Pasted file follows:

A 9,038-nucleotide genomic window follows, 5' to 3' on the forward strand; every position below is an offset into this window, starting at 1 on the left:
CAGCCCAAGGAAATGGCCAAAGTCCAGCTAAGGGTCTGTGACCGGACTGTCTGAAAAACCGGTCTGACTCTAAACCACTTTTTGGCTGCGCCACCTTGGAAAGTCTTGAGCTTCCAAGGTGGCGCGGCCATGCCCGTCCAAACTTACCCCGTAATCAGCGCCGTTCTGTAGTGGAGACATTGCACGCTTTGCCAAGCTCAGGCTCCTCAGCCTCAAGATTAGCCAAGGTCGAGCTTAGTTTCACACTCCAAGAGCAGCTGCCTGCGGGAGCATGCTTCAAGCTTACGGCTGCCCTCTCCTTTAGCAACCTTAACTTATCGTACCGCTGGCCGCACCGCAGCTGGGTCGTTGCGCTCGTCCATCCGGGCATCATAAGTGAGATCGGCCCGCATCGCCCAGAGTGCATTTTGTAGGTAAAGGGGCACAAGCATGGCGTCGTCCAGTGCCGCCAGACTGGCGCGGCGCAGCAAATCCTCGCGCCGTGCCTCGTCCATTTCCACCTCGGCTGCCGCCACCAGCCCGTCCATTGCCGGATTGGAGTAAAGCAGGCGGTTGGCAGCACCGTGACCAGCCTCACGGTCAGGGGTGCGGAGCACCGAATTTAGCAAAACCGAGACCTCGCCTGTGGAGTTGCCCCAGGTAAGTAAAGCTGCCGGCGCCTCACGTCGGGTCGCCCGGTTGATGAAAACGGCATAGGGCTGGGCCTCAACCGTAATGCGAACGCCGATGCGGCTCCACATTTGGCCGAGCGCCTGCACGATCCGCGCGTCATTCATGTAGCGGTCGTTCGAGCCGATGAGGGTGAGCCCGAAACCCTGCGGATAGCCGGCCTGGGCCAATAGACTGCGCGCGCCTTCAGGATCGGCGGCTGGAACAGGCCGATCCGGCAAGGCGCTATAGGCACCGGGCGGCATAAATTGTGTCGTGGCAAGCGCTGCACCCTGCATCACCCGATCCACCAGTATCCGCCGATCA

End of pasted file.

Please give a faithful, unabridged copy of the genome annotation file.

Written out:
A 9,038-nucleotide genomic window follows, 5' to 3' on the forward strand; every position below is an offset into this window, starting at 1 on the left:
CAGCCCAAGGAAATGGCCAAAGTCCAGCTAAGGGTCTGTGACCGGACTGTCTGAAAAACCGGTCTGACTCTAAACCACTTTTTGGCTGCGCCACCTTGGAAAGTCTTGAGCTTCCAAGGTGGCGCGGCCATGCCCGTCCAAACTTACCCCGTAATCAGCGCCGTTCTGTAGTGGAGACATTGCACGCTTTGCCAAGCTCAGGCTCCTCAGCCTCAAGATTAGCCAAGGTCGAGCTTAGTTTCACACTCCAAGAGCAGCTGCCTGCGGGAGCATGCTTCAAGCTTACGGCTGCCCTCTCCTTTAGCAACCTTAACTTATCGTACCGCTGGCCGCACCGCAGCTGGGTCGTTGCGCTCGTCCATCCGGGCATCATAAGTGAGATCGGCCCGCATCGCCCAGAGTGCATTTTGTAGGTAAAGGGGCACAAGCATGGCGTCGTCCAGTGCCGCCAGACTGGCGCGGCGCAGCAAATCCTCGCGCCGTGCCTCGTCCATTTCCACCTCGGCTGCCGCCACCAGCCCGTCCATTGCCGGATTGGAGTAAAGCAGGCGGTTGGCAGCACCGTGACCAGCCTCACGGTCAGGGGTGCGGAGCACCGAATTTAGCAAAACCGAGACCTCGCCTGTGGAGTTGCCCCAGGTAAGTAAAGCTGCCGGCGCCTCACGTCGGGTCGCCCGGTTGATGAAAACGGCATAGGGCTGGGCCTCAACCGTAATGCGAACGCCGATGCGGCTCCACATTTGGCCGAGCGCCTGCACGATCCGCGCGTCATTCATGTAGCGGTCGTTCGAGCCGATGAGGGTGAGCCCGAAACCCTGCGGATAGCCGGCCTGGGCCAATAGACTGCGCGCGCCTTCAGGATCGGCGGCTGGAACAGGCCGATCCGGCAAGGCGCTATAGGCACCGGGCGGCATAAATTGTGTCGTGGCAAGCGCTGCACCCTGCATCACCCGATCCACCAGTATCCGCCGATCA